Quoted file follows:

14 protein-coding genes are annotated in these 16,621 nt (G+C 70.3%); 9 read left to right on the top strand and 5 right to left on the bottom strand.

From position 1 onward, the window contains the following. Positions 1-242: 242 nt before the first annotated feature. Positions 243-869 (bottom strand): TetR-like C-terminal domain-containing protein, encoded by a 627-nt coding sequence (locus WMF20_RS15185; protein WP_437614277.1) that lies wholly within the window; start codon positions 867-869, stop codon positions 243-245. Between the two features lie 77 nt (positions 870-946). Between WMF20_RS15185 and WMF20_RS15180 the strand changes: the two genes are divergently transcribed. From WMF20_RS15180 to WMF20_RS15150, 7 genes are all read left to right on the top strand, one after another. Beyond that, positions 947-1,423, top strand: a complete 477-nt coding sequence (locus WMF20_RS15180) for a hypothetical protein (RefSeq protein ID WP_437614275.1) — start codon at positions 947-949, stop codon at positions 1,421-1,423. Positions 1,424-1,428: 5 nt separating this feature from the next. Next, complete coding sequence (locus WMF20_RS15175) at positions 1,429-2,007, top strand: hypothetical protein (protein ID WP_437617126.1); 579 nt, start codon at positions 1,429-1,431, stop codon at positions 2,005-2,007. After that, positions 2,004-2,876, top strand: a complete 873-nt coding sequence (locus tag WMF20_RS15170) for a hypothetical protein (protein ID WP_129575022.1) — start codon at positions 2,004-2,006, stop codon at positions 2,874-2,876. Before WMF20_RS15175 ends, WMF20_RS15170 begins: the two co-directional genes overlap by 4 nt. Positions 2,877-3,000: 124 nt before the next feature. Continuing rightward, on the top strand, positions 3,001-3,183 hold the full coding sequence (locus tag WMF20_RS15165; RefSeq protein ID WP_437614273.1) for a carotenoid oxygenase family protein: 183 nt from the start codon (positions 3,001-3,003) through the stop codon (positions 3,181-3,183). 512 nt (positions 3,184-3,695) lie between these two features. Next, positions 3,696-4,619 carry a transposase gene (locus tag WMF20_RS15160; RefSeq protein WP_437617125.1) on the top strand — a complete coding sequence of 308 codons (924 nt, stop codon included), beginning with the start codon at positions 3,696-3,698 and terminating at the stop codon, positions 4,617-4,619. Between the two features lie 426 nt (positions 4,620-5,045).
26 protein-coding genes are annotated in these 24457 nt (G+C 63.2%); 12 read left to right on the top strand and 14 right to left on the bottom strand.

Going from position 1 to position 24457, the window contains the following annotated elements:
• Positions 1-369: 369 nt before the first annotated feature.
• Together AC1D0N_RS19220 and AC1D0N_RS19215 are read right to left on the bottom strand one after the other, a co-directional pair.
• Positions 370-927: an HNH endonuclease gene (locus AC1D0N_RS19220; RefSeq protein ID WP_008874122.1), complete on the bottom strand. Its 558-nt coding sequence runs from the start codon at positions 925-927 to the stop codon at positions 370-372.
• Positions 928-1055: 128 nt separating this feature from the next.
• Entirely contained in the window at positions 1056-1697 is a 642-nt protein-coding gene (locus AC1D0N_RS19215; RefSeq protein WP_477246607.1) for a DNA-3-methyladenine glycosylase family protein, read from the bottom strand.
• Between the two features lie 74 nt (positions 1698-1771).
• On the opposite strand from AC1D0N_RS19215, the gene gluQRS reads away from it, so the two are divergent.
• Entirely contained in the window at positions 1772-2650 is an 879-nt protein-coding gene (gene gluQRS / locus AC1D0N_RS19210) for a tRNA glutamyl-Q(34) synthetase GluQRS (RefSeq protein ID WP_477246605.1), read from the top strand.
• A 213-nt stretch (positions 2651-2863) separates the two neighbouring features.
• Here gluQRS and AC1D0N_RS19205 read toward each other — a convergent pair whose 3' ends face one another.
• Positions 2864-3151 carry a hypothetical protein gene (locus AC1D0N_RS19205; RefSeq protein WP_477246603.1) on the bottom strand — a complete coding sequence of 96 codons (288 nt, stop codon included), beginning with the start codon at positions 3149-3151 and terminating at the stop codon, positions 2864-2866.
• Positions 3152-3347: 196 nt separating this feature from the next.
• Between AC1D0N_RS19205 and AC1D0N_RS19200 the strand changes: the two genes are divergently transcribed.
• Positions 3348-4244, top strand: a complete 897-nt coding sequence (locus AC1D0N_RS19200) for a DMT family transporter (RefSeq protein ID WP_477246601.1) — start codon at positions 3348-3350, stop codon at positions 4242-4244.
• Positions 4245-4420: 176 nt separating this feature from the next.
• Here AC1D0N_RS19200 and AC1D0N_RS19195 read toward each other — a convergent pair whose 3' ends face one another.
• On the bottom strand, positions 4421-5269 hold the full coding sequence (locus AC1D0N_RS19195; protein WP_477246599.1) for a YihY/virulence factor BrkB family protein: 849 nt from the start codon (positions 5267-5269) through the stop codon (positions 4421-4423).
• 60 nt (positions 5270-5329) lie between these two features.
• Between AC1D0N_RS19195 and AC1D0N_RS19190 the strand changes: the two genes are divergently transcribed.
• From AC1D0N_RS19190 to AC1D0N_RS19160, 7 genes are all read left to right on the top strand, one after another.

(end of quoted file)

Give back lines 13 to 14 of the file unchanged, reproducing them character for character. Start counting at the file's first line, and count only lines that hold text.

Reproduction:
• A 213-nt stretch (positions 2651-2863) separates the two neighbouring features.
• Here gluQRS and AC1D0N_RS19205 read toward each other — a convergent pair whose 3' ends face one another.